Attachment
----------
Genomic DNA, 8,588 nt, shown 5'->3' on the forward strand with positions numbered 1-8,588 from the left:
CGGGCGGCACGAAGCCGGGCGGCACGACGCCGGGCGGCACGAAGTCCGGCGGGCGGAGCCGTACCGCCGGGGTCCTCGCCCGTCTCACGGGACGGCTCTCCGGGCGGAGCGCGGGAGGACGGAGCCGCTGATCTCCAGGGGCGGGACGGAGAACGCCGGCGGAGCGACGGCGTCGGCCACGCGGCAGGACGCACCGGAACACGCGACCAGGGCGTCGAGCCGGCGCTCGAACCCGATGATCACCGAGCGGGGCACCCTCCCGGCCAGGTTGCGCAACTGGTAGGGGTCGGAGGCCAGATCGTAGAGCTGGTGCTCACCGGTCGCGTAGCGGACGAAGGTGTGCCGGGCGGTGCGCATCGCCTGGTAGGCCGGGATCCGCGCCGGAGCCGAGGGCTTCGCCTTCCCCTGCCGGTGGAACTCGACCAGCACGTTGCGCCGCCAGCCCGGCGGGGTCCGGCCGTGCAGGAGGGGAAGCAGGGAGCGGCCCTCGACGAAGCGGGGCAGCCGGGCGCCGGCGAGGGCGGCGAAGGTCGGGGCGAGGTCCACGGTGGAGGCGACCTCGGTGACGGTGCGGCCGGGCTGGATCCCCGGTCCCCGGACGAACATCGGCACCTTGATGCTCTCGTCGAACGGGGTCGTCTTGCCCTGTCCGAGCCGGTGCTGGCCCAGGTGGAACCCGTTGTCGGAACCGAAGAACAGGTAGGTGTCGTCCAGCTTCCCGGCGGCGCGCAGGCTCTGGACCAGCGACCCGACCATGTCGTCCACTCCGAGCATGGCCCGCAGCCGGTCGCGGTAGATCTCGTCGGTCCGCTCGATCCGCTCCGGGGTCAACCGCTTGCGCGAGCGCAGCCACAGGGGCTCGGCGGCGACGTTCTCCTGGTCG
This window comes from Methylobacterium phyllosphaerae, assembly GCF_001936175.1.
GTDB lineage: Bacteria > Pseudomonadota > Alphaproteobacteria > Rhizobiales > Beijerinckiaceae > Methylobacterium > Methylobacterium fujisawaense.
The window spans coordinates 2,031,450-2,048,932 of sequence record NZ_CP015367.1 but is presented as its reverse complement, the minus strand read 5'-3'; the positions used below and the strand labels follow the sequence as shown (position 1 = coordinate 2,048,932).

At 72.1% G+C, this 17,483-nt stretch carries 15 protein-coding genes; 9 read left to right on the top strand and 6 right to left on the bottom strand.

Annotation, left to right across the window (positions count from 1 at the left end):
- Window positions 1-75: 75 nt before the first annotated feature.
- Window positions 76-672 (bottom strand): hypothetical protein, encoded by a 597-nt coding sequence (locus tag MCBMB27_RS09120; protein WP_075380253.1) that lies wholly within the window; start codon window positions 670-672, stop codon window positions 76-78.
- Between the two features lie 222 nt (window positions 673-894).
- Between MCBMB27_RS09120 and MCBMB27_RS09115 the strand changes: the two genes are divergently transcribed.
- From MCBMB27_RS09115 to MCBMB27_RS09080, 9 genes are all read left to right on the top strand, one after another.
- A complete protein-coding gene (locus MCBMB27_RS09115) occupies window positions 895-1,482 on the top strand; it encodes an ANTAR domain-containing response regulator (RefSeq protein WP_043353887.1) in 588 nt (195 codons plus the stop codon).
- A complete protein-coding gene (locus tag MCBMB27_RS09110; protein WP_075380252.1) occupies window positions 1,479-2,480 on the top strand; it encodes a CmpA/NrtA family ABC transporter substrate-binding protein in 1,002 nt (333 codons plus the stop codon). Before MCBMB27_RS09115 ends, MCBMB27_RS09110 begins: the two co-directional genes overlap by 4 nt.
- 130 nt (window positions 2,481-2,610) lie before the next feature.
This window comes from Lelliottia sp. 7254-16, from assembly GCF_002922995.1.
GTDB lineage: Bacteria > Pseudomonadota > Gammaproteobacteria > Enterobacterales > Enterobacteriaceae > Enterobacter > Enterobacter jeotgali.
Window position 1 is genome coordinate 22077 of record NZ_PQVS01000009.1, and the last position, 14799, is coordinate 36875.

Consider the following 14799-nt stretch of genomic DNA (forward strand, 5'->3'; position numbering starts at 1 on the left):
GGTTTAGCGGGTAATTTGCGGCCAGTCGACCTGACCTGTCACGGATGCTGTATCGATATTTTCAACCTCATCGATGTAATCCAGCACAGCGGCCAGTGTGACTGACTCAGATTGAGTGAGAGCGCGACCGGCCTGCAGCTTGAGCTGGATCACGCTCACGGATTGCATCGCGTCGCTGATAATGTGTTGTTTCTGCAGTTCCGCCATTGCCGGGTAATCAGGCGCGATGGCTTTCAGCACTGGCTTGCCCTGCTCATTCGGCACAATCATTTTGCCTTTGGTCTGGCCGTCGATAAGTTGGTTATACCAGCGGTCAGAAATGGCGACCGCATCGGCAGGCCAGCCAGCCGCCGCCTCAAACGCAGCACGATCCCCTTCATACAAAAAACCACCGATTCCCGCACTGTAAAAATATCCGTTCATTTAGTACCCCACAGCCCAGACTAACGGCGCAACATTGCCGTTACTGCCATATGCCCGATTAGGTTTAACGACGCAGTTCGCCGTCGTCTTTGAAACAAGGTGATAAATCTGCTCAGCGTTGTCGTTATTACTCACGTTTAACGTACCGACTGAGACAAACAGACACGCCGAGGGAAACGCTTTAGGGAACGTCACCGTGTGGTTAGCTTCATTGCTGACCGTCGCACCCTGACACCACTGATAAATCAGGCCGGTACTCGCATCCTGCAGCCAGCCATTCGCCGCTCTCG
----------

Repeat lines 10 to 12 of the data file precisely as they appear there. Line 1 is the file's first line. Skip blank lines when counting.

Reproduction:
- Between the two features lie 222 nt (window positions 673-894).
- Between MCBMB27_RS09120 and MCBMB27_RS09115 the strand changes: the two genes are divergently transcribed.
- From MCBMB27_RS09115 to MCBMB27_RS09080, 9 genes are all read left to right on the top strand, one after another.